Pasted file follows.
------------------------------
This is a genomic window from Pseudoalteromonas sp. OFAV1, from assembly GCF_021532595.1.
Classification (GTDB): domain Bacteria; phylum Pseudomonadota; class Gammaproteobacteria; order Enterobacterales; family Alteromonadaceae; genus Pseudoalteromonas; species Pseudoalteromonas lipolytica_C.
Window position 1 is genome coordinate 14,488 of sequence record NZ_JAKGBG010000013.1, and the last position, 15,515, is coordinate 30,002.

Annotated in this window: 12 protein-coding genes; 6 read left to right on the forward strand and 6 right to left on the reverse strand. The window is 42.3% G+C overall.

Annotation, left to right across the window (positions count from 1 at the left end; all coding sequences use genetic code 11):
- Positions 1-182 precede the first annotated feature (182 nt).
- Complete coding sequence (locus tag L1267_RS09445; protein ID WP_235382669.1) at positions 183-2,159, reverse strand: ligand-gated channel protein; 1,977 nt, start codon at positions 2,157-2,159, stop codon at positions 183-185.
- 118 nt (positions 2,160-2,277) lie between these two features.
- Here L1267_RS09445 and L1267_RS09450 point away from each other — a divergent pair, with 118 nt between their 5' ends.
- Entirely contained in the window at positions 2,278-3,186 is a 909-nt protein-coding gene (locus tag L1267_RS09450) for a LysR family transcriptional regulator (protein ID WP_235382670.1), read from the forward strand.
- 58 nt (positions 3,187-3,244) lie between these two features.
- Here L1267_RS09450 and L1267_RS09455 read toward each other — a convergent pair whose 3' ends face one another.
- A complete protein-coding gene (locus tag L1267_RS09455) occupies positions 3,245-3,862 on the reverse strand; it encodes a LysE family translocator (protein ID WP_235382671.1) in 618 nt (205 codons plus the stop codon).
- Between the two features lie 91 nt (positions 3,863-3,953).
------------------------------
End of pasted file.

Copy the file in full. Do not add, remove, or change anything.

This is a genomic window from Pseudoalteromonas sp. OFAV1, from assembly GCF_021532595.1.
Classification (GTDB): domain Bacteria; phylum Pseudomonadota; class Gammaproteobacteria; order Enterobacterales; family Alteromonadaceae; genus Pseudoalteromonas; species Pseudoalteromonas lipolytica_C.
Window position 1 is genome coordinate 14,488 of sequence record NZ_JAKGBG010000013.1, and the last position, 15,515, is coordinate 30,002.

Annotated in this window: 12 protein-coding genes; 6 read left to right on the forward strand and 6 right to left on the reverse strand. The window is 42.3% G+C overall.

Annotation, left to right across the window (positions count from 1 at the left end; all coding sequences use genetic code 11):
- Positions 1-182 precede the first annotated feature (182 nt).
- Complete coding sequence (locus tag L1267_RS09445; protein ID WP_235382669.1) at positions 183-2,159, reverse strand: ligand-gated channel protein; 1,977 nt, start codon at positions 2,157-2,159, stop codon at positions 183-185.
- 118 nt (positions 2,160-2,277) lie between these two features.
- Here L1267_RS09445 and L1267_RS09450 point away from each other — a divergent pair, with 118 nt between their 5' ends.
- Entirely contained in the window at positions 2,278-3,186 is a 909-nt protein-coding gene (locus tag L1267_RS09450) for a LysR family transcriptional regulator (protein ID WP_235382670.1), read from the forward strand.
- 58 nt (positions 3,187-3,244) lie between these two features.
- Here L1267_RS09450 and L1267_RS09455 read toward each other — a convergent pair whose 3' ends face one another.
- A complete protein-coding gene (locus tag L1267_RS09455) occupies positions 3,245-3,862 on the reverse strand; it encodes a LysE family translocator (protein ID WP_235382671.1) in 618 nt (205 codons plus the stop codon).
- Between the two features lie 91 nt (positions 3,863-3,953).